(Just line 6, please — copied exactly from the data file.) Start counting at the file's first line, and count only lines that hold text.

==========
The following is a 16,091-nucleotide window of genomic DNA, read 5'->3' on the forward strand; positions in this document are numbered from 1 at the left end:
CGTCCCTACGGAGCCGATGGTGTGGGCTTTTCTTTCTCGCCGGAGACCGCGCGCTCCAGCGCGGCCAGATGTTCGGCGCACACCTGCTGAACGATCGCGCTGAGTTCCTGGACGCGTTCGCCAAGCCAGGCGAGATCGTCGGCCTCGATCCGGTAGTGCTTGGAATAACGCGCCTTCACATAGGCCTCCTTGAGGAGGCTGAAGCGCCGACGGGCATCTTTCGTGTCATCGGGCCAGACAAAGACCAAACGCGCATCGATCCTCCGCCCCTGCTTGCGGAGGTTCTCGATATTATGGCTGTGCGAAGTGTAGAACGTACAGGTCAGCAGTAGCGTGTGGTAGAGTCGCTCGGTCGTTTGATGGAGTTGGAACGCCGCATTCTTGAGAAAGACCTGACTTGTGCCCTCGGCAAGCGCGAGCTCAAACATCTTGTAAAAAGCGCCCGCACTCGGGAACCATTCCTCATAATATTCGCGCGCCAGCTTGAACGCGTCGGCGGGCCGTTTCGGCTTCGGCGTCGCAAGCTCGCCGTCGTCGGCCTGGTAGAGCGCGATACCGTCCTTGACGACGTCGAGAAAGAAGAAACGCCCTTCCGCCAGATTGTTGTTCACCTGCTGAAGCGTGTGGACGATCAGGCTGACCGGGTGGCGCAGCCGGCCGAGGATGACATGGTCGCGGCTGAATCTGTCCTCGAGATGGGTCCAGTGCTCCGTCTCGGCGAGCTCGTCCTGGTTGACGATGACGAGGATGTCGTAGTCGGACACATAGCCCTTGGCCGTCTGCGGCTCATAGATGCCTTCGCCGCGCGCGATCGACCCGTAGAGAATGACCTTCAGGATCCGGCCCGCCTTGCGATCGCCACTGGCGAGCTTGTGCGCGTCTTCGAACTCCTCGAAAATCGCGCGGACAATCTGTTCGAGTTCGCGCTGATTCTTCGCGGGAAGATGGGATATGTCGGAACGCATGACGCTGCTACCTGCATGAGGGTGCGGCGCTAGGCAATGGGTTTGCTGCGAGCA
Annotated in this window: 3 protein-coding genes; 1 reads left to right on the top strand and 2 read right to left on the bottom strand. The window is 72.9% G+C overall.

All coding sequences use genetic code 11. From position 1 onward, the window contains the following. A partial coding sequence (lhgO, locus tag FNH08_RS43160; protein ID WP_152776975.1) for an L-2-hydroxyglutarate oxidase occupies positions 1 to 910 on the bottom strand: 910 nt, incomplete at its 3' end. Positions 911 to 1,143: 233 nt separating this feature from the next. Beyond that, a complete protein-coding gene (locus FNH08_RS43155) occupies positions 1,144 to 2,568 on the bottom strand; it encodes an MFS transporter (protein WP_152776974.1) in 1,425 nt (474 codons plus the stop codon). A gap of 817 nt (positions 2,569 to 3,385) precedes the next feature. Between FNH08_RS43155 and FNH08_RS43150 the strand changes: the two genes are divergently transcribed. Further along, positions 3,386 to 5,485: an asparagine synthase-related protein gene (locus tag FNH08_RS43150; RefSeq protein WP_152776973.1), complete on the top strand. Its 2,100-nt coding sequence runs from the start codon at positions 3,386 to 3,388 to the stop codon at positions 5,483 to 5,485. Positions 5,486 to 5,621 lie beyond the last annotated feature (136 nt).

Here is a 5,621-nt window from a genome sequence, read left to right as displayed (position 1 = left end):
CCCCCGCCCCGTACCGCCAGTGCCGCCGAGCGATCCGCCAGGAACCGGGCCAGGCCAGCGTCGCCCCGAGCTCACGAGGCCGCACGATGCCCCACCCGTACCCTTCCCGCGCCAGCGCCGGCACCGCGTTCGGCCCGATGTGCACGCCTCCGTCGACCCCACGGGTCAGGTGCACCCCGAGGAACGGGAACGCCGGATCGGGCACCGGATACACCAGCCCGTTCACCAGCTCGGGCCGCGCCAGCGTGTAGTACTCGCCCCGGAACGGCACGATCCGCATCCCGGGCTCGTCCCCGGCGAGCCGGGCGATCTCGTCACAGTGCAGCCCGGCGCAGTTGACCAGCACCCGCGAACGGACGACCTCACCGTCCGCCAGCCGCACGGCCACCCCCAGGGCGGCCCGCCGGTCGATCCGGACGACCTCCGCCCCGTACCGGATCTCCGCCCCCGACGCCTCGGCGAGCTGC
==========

CCCCCGCCCCGTACCGCCAGTGCCGCCGAGCGATCCGCCAGGAACCGGGCCAGGCCAGCGTCGCCCCGAGCTCACGAGGCCGCACGATGCCCCACCCGTACCCTTCCCGCGCCAGCGCCGGCACCGCGTTCGGCCCGATGTGCACGCCTCCGTCGACCCCACGGGTCAGGTGCACCCCGAGGAACGGGAACGCCGGATCGGGCACCGGATACACCAGCCCGTTCACCAGCTCGGGCCGCGCCAGCGTGTAGTACTCGCCCCGGAACGGCACGATCCGCATCCCGGGCTCGTCCCCGGCGAGCCGGGCGATCTCGTCACAGTGCAGCCCGGCGCAGTTGACCAGCACCCGCGAACGGACGACCTCACCGTCCGCCAGCCGCACGGCCACCCCCAGGGCGGCCCGCCGGTCGATCCGGACGACCTCCGCCCCGTACCGGATCTCCGCCCCCGACGCCTCGGCGAGCTGC